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Archive for July, 2009

The vision of the web as a site of history may not be old or far-fetched. Check out the Wayback machine at www.archive.org. They even have a K-12 Web Archiving Program!

We all know that content on the web changes constantly. How do we maintain a track of that content change? How do we play back history? Zoetrope points the way.

The Web is ephemeral. Pages change frequently, and it is nearly impossible to find data or follow a link after the underlying page evolves. We present Zoetrope, a system that enables interaction with the historical Web (pages, links, and embedded data) that would otherwise be lost to time.

Zoetrope uses technology to search and analyze data in an Internet archive. The search can be on a specific section of a web page (say, for example, a news headline section on a web page).

A zoetrope is a device that produces an illusion of action from a rapid succession of static pictures. The term zoetrope is from the Greek words zoe, “life” and trope, “turn”. It may be taken to mean “wheel of life” or “living wheel.” (Wikipedia)

The search can be then correlated with other contemporary (to the original search) searches and a picture of the search domain at that point of time becomes available.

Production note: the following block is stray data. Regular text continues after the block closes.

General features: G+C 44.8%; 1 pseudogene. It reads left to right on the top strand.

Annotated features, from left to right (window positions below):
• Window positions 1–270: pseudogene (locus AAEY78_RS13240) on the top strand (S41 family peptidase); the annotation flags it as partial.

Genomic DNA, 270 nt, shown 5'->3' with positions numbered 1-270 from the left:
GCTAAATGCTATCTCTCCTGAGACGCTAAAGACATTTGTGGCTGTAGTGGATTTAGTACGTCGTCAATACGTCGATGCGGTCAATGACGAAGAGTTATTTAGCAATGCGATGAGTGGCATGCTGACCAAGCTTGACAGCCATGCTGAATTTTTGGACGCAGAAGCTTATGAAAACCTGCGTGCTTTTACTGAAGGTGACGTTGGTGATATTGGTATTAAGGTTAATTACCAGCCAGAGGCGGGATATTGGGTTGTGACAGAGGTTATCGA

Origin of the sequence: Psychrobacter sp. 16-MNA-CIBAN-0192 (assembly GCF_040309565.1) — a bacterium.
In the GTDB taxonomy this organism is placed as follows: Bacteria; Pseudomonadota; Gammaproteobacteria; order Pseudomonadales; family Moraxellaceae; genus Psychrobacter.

Of course, this picture is as fallible or accurate as the web content can be.

What does this kind of technology imply for education? There could be multiple applications. I could trace the way the world political map has evolved or how a city’s traffic system has evolved by simply playing back such images from the Zoetrope system. I could investigate multiple factors affecting a certain economic situation which occurred 20 years ago. The possibilities are enormous. The technology then becomes a guide through digital memory and the playback a conversation that the “guide” could have with a student.

Interestingly, this is the second time in a few weeks that the term “playback” has crossed boundaries for me. First it was Google Wave that played back email conversations temporally, now Zoetrope.

What would be lovely is to have digital visual immersion into the past as well (or sensory at some point!). The context for the learner would be considerably enhanced by virtualizing the past rather than reading it from a book/online or listening about it from a teacher. This in turn would create vastly more effective learning environments. (Add Project Natal and we could even “be” in that world!)

The power of this technology may also manifest itself in forecasting. When engines become powerful enough to traverse this huge database and generate many more relationships/variables hitherto unavailable in research, temporal data could be modelled to generate predictions of future behavior using time series or other advanced analyses.

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It’s nice to hear of a new operating system coming up. The central idea here is to use a lightweight Linux based kernel and the Google Chrome browser (that is built over the WebKit engine) to offer “speed, simplicity and security” to the end user.

The OS is targeted at initially at netbooks and eventually will power high end desktop systems. Of course, all applications on this OS will then be Web applications. Google Gears will be an important component for offline applications.